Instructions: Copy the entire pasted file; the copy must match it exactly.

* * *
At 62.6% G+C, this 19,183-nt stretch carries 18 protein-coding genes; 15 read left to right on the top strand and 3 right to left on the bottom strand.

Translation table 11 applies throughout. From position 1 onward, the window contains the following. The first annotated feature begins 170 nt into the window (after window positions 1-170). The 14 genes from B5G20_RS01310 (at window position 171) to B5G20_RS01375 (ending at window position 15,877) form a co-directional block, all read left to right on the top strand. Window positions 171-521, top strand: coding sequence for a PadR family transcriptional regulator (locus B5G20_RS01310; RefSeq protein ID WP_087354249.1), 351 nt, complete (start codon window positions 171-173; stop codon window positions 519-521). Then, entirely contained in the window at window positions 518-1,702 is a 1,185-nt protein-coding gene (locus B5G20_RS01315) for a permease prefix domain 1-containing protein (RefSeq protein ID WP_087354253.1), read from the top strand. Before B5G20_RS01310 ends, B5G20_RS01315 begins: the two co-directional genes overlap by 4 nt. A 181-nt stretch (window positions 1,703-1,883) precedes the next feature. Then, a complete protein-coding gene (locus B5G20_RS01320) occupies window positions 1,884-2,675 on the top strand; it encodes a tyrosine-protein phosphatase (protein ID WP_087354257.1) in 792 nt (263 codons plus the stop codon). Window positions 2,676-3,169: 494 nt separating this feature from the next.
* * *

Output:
At 62.6% G+C, this 19,183-nt stretch carries 18 protein-coding genes; 15 read left to right on the top strand and 3 right to left on the bottom strand.

Translation table 11 applies throughout. From position 1 onward, the window contains the following. The first annotated feature begins 170 nt into the window (after window positions 1-170). The 14 genes from B5G20_RS01310 (at window position 171) to B5G20_RS01375 (ending at window position 15,877) form a co-directional block, all read left to right on the top strand. Window positions 171-521, top strand: coding sequence for a PadR family transcriptional regulator (locus B5G20_RS01310; RefSeq protein ID WP_087354249.1), 351 nt, complete (start codon window positions 171-173; stop codon window positions 519-521). Then, entirely contained in the window at window positions 518-1,702 is a 1,185-nt protein-coding gene (locus B5G20_RS01315) for a permease prefix domain 1-containing protein (RefSeq protein ID WP_087354253.1), read from the top strand. Before B5G20_RS01310 ends, B5G20_RS01315 begins: the two co-directional genes overlap by 4 nt. A 181-nt stretch (window positions 1,703-1,883) precedes the next feature. Then, a complete protein-coding gene (locus B5G20_RS01320) occupies window positions 1,884-2,675 on the top strand; it encodes a tyrosine-protein phosphatase (protein ID WP_087354257.1) in 792 nt (263 codons plus the stop codon). Window positions 2,676-3,169: 494 nt separating this feature from the next.